Lewis revealed that by understanding Science through anti-theistic preconceptions, modern man holds the neutral scientific method hostage to what is in reality a secular theology. In doing so, anti-theism elevates man to the vacated status of God through the dishonest premises of a circular reasoning – wholly biased in the interest of Scientism or Philosophic Naturalism.


A year ago I was sympathetic to libertarianism. I relied on its premises but resisted the sordid conclusions towards which it devolves. I’ve since discovered I don’t need it, which enables me to read things like this and not cringe:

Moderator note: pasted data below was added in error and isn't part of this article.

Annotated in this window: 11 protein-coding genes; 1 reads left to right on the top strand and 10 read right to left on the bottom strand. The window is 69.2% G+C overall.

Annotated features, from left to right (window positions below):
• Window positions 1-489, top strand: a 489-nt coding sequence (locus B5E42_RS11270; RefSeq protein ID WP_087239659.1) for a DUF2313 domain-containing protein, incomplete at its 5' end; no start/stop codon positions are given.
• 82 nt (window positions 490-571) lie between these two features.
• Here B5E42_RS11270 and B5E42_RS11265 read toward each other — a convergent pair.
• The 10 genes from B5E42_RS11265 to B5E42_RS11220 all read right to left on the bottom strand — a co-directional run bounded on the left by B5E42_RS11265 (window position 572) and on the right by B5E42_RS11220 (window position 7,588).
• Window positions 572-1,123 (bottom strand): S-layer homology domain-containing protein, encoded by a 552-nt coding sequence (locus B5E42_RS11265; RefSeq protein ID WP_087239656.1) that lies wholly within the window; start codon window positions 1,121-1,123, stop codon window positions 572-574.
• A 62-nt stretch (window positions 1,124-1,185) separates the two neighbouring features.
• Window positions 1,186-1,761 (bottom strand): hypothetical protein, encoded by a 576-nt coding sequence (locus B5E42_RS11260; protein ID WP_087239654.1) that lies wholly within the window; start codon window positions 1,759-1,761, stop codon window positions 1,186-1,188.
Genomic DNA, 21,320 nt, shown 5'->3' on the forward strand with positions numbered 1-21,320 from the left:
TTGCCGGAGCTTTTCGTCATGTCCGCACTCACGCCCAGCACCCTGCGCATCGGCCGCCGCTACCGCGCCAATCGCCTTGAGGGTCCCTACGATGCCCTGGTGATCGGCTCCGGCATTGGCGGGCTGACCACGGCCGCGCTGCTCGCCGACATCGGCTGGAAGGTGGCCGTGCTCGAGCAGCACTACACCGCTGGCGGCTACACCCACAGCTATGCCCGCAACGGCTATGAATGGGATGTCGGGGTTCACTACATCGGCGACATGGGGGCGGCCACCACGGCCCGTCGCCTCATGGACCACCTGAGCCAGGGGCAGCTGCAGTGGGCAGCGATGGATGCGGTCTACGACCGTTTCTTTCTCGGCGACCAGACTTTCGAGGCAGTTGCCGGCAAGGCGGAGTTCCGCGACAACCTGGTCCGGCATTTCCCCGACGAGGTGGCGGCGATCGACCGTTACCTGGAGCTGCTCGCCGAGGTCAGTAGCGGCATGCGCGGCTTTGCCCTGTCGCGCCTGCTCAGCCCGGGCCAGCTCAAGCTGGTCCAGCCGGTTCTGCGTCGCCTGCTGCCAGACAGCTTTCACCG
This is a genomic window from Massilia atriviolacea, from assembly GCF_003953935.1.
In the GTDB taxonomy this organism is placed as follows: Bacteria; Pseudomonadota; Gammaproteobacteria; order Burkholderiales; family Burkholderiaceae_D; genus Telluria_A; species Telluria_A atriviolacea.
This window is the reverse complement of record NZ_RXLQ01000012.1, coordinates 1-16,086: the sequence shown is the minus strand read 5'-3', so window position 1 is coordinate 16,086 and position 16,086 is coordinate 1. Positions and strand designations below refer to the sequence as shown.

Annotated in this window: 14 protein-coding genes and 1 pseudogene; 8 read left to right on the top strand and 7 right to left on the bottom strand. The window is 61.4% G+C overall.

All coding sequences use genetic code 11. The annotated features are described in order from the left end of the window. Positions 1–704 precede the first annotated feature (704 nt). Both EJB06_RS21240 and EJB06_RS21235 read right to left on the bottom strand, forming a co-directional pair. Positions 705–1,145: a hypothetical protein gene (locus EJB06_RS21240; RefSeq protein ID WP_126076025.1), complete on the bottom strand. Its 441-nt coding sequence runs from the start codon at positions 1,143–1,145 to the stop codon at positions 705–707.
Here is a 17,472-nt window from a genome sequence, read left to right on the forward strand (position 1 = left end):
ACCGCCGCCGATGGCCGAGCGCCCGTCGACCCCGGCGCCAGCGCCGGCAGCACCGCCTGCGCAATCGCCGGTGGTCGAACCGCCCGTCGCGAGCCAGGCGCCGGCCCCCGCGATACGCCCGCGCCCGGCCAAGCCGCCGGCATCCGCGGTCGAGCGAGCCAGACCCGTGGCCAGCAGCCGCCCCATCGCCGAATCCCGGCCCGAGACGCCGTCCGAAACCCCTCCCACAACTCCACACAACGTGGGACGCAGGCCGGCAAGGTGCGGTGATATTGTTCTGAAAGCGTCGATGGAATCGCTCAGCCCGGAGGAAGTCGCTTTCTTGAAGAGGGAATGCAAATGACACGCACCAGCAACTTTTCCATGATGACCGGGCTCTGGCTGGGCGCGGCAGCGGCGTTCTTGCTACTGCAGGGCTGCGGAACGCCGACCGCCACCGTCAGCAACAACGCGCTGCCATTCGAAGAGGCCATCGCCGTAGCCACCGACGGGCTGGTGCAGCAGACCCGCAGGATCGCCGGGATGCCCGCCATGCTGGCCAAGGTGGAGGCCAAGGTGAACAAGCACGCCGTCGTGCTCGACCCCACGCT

“Libertarianism is basically the Marxism of the Right. If Marxism is the delusion that one can run society purely on altruism and collectivism, then libertarianism is the mirror-image delusion that one can run it purely on selfishness and individualism. Society in fact requires both individualism and collectivism, both selfishness and altruism, to function. Like Marxism, libertarianism offers the fraudulent intellectual security of a complete a priori account of the political good without the effort of empirical investigation. Like Marxism, it aspires, overtly or covertly, to reduce social life to economics. And like Marxism, it has its historical myths and a genius for making its followers feel like an elect unbound by the moral rules of their society.” –Robert Locke